About four years ago, before I started a tai chi class with my instructor, I thought I would give him a gift.
Twas a Furey fan favorite entitled, Expect to Win – Hate to Lose.
I didn’t think I could go wrong giving this book to my teacher.
He looks at it, pauses, then says, “You know, if I were writing this book, I would have titled it….”
He proceeded to tell me why the title wasn’t very good, in his viewpoint, and gave a couple reasons to justify his opinion.
I stood a few feet away and listened, then we walked to the center of the floor and began our lesson.
No harm – no foul, even though this was definitely not the norm for how someone responds when given a gift, especially a gift you wrote yourself.
Over the years I’ve pondered this situation a few times, especially as my thinking evolved on a number of topics, including the concept of expectation or “expecting to win.”
I’m now of the opinion that sometimes it feels as though it’s a good idea to “expect” the best – but more often than not, for many people much of the time, having high expectations leads to the worst results.
People who set big goals, who think big, who follow all the procedures and advice of so many of the self-development gurus
of this day and age, are going to be let down in a BIG way. They are going to be profoundly disappointed.
They’re not just going to be let down, however, because they can’t achieve their dreams or goals.
They most certainly can.
The let down is more a result of using self-help in the wrong way, of being misled to think you need to be unnatural to attain a big goal.
And when the unnatural actions and ideas don’t yield the results you EXPECTED, you end up feeling CRUSHED.
This is most definitely the case in sports, in career advancement, in writing, in selling, in rearing your children – and the grandbaby of them all – politics.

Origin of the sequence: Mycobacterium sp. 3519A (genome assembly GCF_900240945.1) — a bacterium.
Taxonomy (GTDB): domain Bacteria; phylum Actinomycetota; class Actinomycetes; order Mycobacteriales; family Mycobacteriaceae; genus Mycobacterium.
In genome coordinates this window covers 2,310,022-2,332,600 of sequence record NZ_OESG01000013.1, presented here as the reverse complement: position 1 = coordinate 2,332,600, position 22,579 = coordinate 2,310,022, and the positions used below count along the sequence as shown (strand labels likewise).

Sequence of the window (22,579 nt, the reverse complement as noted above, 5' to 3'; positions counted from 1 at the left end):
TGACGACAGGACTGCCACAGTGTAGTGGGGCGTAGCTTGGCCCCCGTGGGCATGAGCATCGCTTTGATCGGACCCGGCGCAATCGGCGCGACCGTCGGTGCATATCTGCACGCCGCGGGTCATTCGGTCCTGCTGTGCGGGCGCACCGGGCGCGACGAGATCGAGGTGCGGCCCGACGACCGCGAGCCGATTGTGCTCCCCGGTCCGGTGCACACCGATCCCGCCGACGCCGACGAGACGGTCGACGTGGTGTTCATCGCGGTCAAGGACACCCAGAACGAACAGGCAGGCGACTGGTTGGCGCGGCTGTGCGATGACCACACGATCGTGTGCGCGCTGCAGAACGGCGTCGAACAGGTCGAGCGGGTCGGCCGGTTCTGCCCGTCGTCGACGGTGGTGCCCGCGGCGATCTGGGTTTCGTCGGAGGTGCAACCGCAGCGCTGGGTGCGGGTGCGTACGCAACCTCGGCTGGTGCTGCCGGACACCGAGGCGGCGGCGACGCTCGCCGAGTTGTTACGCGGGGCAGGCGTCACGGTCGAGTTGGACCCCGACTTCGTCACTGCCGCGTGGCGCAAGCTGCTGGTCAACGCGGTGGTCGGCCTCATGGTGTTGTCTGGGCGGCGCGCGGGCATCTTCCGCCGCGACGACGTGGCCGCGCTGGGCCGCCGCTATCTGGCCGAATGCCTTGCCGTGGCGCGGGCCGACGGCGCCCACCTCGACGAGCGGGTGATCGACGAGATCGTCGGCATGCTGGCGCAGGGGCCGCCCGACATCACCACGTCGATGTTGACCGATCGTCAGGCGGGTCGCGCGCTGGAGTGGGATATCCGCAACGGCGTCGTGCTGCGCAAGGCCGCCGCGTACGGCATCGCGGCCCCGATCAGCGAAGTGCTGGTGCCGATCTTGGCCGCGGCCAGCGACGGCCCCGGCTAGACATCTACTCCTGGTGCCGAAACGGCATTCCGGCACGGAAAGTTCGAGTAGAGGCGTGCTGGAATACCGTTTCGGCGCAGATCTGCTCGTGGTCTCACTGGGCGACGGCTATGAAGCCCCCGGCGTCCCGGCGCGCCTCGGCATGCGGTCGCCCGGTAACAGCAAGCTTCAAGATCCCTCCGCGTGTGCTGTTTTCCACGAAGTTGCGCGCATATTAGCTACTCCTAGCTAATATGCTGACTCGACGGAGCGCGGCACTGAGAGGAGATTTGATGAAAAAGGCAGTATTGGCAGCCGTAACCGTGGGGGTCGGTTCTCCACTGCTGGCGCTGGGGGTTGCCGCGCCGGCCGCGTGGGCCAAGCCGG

When you expect to win and you’re victorious – all is well in your world.
But when you expet to win and you lose – especially when you lose to someone who supposedly had no chance to beat you – you’re not only crushed – you’re probably depressed.
I’ve watched this play out in sports such as baseball so often it’s practically guaranteed to happen when you least expect it.
Two years in a row my son’s high school baseball team was ranked in the top ten in the state. In the first round of districts they faced a team with a record south of .500 – and I mean, way south.
Both years they expected to win. Both times they lost.
Uh-oh. Now what do you do?
As a result of my tai chi practice, as well as closely observing what is and isn’t true, based upon results, not pie-in-the-sky theory, I can tell you that the sequel to Expect to Win – Hate to Lose will not be…
Expect to Win – Volume Two.
Instead, it’ll be something along the lines of Expect Nothing and Achieve More.
Yet, the above assumes I’m going to write a sequel – yet, as of now, I have no expectation of doing so.
Does the above mean that I don’t believe in goals or goal setting?
What it means is I believe in goals and goal setting that is natural, that causes flow instead of fear, that causes success even
when that is not what you’re focused on.
Setting goals that scare you is NOT NATURAL.
Neither is massive action or sitting around working on changing your limiting beliefs.
There is a naturally just so to life and to living.
There is a rhythm.
When you force success you cause a blow out somewhere down the road.
When success is a natural extension of who you are – you will live the life others dream about.
As for yourself, you still have to pinch your cheek from time to time and ask, “Is this for real? Did I really do all of THIS? Unreal.”
Think of it this way, in baseball, if you approached your pitcher before a big game and told him you expected him to throw a no-hitter, or a perfect game – you would most assuredly screw him up.
The same would happen to the golfer whom you told to hit a hole in one as he was teeing off.
But if you focus this athlete on the small – he may surprise himself and win it all.
P.S. For coaching opportunities – go here…